Most U.S. residents are aware that the majority of temporary jobs offer no job security, but it was recently discovered that temp workers may also be in greater physical danger than permanent employees, even while performing the exact same job. According to information from a study done by ProPublica, temp workers are far more likely to suffer a work injury; depending on the state, temp workers were anywhere from 36 to 72 percent more likely to be harmed than permanent employees of a business. Because of under-reporting seen in many companies, even these numbers may fail to appropriately represent the problem.

According to the study, employers have been using temporary workers to fill positions instead of creating permanent jobs since 2008. There are a variety of financial advantages to doing this, especially for companies in labor industries. When an employee of a company is injured, the company’s workers’ compensation insurance most cover the costs of their claim, possibly increasing insurance premiums for a business. However, if a temp worker is harmed, the temp agency’s workers’ compensation insurance covers the worker, and the agency is on the hook for any increases in premiums.

Due to lack of appropriate training, temp workers are far more likely to be harmed while doing a job in the manufacturing and warehousing industries. These types of jobs can carry the threat of severe damage to workers, and in four states, temp employees are three times as likely to suffer an amputation than their full-time peers.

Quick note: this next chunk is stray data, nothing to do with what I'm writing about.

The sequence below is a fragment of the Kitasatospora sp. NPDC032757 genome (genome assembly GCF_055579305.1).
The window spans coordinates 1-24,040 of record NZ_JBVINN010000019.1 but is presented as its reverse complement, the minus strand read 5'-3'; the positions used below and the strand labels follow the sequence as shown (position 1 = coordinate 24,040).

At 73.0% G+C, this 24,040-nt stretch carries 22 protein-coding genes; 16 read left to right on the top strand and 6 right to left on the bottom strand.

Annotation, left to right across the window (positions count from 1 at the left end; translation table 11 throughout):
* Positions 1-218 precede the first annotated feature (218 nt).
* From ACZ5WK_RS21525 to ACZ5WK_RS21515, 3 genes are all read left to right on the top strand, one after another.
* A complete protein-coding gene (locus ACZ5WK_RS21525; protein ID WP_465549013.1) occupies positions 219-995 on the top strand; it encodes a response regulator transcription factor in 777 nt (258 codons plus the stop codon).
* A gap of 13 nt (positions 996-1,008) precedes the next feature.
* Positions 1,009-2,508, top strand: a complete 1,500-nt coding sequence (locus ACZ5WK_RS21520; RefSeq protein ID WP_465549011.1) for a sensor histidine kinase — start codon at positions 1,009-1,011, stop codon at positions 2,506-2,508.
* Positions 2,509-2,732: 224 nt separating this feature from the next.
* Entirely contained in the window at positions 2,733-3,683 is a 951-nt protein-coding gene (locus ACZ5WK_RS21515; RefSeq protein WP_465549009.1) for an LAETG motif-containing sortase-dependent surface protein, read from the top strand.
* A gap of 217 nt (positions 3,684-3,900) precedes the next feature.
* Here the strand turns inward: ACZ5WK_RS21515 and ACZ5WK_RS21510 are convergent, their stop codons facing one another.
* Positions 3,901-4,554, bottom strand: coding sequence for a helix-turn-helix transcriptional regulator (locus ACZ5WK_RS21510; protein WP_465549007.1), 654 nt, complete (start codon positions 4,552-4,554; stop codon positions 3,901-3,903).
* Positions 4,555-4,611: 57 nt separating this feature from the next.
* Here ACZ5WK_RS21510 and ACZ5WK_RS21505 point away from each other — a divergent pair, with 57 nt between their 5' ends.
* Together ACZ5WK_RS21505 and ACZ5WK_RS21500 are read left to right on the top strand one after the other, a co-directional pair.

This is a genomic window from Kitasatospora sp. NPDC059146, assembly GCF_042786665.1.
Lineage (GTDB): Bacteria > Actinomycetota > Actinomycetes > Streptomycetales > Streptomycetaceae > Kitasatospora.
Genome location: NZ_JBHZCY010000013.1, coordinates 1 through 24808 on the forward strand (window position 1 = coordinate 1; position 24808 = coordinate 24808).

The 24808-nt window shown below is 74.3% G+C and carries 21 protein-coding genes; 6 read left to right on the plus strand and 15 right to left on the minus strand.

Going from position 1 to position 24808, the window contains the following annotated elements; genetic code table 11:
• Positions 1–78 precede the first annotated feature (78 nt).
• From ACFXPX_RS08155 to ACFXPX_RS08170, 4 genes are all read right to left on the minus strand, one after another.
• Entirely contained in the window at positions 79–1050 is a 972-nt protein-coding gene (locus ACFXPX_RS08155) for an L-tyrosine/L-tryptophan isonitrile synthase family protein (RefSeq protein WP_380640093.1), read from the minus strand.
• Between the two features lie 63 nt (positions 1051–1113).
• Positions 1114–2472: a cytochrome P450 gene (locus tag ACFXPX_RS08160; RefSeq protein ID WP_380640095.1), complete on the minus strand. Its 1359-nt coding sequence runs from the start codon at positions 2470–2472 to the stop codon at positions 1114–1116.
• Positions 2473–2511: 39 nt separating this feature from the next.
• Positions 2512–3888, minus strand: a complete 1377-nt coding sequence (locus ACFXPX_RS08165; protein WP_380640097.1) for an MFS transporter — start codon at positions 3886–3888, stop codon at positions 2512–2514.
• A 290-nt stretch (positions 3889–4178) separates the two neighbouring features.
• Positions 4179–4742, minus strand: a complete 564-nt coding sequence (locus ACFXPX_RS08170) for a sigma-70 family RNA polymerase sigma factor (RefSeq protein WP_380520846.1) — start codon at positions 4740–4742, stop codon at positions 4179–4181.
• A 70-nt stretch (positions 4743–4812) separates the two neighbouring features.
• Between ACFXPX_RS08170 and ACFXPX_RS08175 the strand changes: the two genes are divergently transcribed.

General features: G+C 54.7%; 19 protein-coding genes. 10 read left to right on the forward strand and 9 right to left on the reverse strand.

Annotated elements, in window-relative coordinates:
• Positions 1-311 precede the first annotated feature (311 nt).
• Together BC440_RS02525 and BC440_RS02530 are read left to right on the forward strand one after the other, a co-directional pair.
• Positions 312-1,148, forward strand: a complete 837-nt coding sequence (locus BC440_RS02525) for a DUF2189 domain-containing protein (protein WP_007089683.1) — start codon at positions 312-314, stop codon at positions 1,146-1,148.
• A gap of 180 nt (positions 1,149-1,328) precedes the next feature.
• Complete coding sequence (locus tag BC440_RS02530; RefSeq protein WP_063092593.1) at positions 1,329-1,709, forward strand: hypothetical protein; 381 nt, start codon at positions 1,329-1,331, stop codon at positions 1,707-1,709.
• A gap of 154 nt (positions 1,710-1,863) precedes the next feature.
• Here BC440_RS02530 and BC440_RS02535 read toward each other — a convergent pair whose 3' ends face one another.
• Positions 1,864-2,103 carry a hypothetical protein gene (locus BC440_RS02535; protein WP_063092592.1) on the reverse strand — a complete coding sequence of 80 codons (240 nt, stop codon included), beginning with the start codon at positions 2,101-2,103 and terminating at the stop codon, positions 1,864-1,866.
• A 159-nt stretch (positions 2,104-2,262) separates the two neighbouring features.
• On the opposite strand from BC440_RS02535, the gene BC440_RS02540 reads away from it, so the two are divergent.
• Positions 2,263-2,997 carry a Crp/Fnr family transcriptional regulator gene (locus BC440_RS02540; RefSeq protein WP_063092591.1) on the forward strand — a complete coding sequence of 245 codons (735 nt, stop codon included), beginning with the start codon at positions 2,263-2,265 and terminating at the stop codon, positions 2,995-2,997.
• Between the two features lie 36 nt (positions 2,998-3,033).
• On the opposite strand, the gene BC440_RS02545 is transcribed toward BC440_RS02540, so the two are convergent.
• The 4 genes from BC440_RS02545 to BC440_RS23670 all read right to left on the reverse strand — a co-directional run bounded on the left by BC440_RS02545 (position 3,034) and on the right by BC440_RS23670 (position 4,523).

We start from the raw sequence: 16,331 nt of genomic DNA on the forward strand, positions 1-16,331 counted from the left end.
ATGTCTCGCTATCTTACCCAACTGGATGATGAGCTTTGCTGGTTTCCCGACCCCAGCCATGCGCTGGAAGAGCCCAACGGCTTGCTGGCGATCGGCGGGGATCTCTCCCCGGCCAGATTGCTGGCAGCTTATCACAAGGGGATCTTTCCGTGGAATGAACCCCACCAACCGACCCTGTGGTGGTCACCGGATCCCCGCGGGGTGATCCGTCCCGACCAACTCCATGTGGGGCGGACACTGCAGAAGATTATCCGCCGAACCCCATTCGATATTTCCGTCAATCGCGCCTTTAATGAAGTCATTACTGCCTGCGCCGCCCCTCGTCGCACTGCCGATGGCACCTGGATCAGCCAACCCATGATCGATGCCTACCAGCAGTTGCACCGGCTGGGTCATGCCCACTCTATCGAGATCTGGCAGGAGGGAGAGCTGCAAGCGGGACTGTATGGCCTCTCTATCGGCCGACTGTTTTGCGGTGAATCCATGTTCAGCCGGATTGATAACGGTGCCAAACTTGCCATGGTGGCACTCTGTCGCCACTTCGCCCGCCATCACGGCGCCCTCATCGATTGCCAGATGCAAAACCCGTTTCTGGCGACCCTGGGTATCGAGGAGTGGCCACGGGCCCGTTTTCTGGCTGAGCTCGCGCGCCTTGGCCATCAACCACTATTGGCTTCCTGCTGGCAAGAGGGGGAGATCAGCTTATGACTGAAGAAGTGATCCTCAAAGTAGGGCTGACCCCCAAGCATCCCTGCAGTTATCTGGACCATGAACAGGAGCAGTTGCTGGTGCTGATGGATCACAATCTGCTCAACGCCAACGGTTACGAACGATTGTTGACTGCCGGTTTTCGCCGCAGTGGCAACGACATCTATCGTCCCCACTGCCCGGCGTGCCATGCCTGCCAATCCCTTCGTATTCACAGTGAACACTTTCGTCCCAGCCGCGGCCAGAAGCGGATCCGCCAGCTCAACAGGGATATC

Job-related injuries and illnesses come with medical costs, and many require individuals to miss work and the associated income. Workers’ compensation covers these expenses for individuals, and it can also provide care for people who have suffered a temporary or permanent disability. A lawyer may be able to help someone pursue a claim and receive benefits appropriate to their situation and needs.

Source: Huffington Post, “Temp Work Isn’t Only Insecure — It’s More Dangerous Too“, Michael Grabell and Jeff Larson, December 18, 2013